On Sunday June 24, Soho Theatre also hosted Hub Utopia, an event in which emerging writers and artists responded to the brief set for the main Utopia production. “The Hub is our community of playwrights and theatre artists that we’re really interested in supporting and helping,” explains Dan Herd, Director of Hub Utopia and Artistic Associate at Soho Theatre. “We offer them spaces and scriptwriting consultations and many other things because we really want to develop their voices.”

Regular Hub nights allow Soho Theatre to commission its emerging artists to come up with short pieces, either around a specific theme or in relation to their current practice. Professional actors are called in and the events work as a combination platform and workshop for aspiring writers and artists. Soho Theatre Bar also functions as a space in which practitioners and spectators can meet, greet and discuss the ideas on offer.

“We put these Hub events on to give them that bit of learning that you can only get from seeing it onstage as opposed from sitting in a script consultation,” says Herd. “So because we had Utopia opening and because that came from the idea of proposing a perfect world, it made sense that the Hub responded to it. The event was conceived to see what these really exciting people could come up with for a drama set in a perfect world.”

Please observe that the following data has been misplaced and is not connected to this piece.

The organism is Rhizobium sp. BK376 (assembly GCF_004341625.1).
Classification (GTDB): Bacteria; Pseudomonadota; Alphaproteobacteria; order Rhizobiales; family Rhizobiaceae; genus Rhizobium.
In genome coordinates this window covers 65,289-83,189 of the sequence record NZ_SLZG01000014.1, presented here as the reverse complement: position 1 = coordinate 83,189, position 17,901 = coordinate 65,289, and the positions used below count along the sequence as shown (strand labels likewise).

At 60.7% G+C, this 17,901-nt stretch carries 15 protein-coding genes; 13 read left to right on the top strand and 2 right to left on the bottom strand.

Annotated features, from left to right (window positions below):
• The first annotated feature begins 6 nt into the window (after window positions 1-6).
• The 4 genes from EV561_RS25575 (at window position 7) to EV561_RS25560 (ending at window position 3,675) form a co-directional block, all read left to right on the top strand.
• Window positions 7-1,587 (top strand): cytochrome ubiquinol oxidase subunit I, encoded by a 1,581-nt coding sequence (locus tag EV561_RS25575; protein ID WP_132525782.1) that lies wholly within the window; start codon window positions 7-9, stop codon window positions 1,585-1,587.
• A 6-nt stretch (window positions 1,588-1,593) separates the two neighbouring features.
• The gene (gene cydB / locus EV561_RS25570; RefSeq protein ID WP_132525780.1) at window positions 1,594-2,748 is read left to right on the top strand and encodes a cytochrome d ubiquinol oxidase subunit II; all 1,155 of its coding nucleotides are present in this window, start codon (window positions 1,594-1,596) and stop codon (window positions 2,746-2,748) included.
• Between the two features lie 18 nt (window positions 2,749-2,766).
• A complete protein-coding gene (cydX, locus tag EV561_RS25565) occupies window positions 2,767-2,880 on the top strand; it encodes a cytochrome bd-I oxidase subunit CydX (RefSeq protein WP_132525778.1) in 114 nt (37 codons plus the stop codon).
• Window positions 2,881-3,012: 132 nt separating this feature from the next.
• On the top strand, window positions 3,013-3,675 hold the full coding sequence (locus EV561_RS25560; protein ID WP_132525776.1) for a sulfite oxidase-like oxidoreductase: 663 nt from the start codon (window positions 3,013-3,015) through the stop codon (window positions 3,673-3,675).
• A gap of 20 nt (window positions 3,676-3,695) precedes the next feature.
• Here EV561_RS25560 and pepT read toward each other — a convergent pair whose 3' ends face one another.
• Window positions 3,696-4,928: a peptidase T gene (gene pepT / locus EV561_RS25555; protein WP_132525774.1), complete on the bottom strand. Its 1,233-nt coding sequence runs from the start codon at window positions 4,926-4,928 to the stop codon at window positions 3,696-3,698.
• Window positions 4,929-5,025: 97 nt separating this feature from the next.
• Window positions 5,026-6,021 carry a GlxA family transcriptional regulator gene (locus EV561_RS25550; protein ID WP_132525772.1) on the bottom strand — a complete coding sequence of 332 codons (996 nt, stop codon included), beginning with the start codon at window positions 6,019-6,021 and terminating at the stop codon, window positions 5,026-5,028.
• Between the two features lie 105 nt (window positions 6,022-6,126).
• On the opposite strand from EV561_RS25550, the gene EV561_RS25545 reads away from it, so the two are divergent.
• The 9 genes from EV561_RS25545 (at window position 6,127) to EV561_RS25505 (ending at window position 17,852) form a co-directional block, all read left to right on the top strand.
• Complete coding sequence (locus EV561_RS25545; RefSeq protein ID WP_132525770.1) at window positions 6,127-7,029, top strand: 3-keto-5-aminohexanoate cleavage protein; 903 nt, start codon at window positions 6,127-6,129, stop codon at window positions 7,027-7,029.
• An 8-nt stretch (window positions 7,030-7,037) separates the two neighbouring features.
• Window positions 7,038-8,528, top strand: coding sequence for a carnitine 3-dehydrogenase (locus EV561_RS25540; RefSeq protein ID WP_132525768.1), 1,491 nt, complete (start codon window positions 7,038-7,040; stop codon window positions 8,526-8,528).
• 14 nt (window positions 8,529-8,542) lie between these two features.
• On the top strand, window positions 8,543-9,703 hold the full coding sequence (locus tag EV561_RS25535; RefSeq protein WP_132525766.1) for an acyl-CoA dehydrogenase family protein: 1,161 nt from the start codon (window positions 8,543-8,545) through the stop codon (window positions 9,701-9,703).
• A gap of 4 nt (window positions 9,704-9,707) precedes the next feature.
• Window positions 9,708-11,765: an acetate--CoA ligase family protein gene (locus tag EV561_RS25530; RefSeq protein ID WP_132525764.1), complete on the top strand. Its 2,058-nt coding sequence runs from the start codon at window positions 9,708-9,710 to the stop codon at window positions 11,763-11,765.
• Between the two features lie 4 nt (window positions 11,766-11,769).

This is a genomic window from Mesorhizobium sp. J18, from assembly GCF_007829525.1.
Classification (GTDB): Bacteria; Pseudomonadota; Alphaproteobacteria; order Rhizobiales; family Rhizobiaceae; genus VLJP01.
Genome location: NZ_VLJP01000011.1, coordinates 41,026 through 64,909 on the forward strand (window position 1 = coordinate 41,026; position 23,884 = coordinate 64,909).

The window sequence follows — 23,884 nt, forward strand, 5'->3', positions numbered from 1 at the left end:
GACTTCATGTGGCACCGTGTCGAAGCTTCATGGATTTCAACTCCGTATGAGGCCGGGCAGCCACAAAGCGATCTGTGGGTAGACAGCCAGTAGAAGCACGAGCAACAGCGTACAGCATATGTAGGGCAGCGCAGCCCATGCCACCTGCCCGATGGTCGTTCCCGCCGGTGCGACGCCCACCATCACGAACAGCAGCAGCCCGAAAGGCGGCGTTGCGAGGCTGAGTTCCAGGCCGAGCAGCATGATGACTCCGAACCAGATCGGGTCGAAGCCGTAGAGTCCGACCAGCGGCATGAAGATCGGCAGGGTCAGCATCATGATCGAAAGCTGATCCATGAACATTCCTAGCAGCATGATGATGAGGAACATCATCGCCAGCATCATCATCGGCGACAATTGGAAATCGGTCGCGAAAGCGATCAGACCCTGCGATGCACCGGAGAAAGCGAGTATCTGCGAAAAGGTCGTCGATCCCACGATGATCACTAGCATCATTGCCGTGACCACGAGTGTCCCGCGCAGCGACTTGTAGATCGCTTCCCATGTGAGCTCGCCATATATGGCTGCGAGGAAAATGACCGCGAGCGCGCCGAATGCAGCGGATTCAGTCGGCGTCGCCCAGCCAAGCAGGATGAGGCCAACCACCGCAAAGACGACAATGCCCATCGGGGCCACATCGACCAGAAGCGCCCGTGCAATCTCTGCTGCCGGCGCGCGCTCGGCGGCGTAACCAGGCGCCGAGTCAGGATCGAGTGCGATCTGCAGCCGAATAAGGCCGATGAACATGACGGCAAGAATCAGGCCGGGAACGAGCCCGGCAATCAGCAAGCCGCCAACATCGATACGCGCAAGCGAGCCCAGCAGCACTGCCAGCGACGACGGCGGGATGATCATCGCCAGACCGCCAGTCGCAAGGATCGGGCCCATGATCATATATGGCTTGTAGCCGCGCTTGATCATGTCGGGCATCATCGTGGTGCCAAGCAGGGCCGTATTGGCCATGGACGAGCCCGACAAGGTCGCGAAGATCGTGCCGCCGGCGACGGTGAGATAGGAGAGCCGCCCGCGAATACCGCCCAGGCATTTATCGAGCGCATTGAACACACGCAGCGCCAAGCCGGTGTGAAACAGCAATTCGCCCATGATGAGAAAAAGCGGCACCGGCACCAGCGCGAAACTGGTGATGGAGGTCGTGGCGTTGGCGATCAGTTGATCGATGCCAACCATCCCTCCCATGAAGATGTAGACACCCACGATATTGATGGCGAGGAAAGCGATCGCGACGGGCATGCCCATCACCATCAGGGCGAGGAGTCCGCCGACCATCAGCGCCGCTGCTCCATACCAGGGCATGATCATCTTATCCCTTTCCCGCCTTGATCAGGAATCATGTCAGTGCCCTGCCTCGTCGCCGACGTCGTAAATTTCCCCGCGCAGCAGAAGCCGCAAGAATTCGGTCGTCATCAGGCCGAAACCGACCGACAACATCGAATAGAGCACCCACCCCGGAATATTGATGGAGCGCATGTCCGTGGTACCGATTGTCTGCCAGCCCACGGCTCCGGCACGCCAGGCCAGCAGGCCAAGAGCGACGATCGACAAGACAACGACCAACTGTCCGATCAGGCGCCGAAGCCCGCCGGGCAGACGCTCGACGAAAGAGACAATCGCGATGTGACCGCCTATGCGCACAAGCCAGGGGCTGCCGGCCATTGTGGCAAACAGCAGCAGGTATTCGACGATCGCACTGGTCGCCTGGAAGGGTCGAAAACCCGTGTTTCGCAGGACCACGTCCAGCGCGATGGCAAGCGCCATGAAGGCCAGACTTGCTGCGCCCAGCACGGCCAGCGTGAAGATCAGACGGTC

It seems that the Hub artists responded to the brief with a variation to rival that featured in the main Utopia production. The pieces that arose ranged from dystopian comedy blues by Johnny and The Baptists,  a sombre and poetic look at the fragile bliss of love through the eyes of Briony Kimmings and two sharp, witty two-hander plays by exciting up-and-coming writers, Joe Coelho and James Graham.